You can use SNEEP to retrieve serial number information or you can use SNEEP to add such information to EEPROM. You do not need root access to retrieve the information; however, you may need root or superuser access to add the information to EEPROM, depending on the hardware.
To retrieve serial number information from EEPROM using SNEEP, run:
Follow the procedures below to use SNEEP to store serial number and other information in EEPROM.
Note:SNEEP does not validate the serial number, manufacturing date and location, etc., information. However, it does make an effort to ensure that it is approximately the right length and does not have any obviously invalid characters in it.
SNEEP uses the Open Boot Prom (OBP)
nvramrc variable to store a specially formatted
<print> command in FORTH is
<.">. For example:
." ChassisSerialNumber ABCD1234 " cr
eeprom command is used very carefully to store and retrieve these strings, taking care to preserve any other
It is possible to use the OBP
oem-banner variable to store the serial number or other information. This variable has the advantage that it is not erased when the OBP defaults are restored, but it has very limited size. The limited size makes it difficult to manage multiple data items.
In addition, when the
oem-banner variable is set, the system administrator loses the ability to get the Ethernet MAC address from the default OBP banner. This can be a very real disadvantage when working with a new system, or trying to debug a network-boot problem.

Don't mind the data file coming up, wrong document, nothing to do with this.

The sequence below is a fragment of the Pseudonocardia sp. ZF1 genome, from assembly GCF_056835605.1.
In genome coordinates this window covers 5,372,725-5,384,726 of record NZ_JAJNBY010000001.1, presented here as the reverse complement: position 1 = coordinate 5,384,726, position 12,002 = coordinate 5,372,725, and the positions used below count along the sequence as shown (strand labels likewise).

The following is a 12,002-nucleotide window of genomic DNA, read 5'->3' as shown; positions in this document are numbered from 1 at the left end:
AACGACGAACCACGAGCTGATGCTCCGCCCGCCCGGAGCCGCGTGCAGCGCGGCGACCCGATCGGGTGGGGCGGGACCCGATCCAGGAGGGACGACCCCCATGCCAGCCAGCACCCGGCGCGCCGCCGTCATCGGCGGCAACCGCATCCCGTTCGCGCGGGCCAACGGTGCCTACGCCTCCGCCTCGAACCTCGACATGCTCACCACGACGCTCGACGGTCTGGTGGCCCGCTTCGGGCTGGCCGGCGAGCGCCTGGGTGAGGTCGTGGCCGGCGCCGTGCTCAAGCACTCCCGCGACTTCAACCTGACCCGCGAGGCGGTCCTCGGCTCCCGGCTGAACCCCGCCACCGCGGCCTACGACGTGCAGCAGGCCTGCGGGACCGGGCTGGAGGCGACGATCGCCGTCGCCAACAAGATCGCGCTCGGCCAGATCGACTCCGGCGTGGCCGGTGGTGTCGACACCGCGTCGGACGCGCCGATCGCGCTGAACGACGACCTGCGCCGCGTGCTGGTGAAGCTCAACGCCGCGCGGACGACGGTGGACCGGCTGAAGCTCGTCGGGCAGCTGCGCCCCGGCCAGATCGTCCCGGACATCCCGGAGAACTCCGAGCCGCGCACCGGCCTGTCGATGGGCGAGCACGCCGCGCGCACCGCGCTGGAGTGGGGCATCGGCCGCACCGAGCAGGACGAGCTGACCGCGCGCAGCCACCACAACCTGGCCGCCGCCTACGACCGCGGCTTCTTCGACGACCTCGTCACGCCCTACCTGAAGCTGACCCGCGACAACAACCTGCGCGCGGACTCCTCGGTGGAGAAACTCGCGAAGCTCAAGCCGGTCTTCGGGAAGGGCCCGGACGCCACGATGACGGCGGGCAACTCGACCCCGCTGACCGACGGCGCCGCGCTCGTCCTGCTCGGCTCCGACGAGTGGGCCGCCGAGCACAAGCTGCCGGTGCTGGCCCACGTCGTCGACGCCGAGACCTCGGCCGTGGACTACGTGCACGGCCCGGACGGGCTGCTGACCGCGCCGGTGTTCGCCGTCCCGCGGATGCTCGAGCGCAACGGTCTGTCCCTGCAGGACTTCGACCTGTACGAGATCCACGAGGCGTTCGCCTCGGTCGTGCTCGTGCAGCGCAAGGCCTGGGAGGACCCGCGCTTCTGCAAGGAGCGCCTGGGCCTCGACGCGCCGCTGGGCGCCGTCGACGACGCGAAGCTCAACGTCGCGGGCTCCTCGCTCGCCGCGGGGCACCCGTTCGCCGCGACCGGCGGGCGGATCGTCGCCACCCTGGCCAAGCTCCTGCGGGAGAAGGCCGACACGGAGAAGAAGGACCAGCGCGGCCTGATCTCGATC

Another data item useful in many Data Center environments is the location of each machine on the Data Center floor, often specified as a grid coordinate like "B6". This would be stored and then retrieved using something like this:
$ sneep -t GRIDLOCATION -s B6 $ sneep -t GRIDLOCATION B6
When opening a service case on external storage attached to a system, Oracle requires the serial number of the storage, not the system. Assume that there are two StorEdge 3510 arrays on a machine using controller 6, targets 2 and 4. For example:
$ sneep -t SE3510_c6t2_PSN -s 085581 $ sneep -t SE3510_c6t4_PSN -s 002D11
Storing other tags depends on what else is in the
nvramrc, the length of the tags and values, and on the specific hardware platform. Different platforms use different EEPROM chips. Smaller EEPROM (300 bytes) could store 10 SNEEP tag/value pairs if the average size of each was approximately 30 bytes. Newer machines tend to have a larger EEPROM, around 4000 bytes.
If there are other items in the
nvramrc variable (for example,
devalias device alias entries), then these reduce the amount of space available for SNEEP tags.
SNEEP limits your total
nvramrc usage to a conservative amount appropriate for your hardware platform, unless more than that is already in use. If that is the case, then you can use no more than is already in use, unless you override this safety limit with the
-F (force) option.
$ sneep -t GRIDLOCATION -s B6 $ sneep -t GRIDLOCATION B6 $ sneep -t GRIDLOCATION -s "" $ sneep -t GRIDLOCATION unknown $
It is possible to share SNEEP over NFS; however, SNEEP is properly installed by means of a
pkgadd, but technically, it does not have to be installed in order to be used. For example, you can run it directly from the subdirectory in the expanded package if you wish to do so. So yes, SNEEP can be used from an NFS mount point.
However, if it is not installed, the system startup links are not installed, and you will not have the boot-time automatic data integrity checking, automatic recovery, and automatic update of the optional Oracle Explorer plug-in.
In some environments, having these features can significantly reduce the time and effort required for maintenance of the serial number. It depends on whether your platform provide hardware support for the serial number, and/or how common it is to overwrite the Explorer configuration, or to reset the EEPROM.
Note:Flash archives often include the configuration files from the flash source machine, and installing these files through the flash process has the same effect as overwriting them.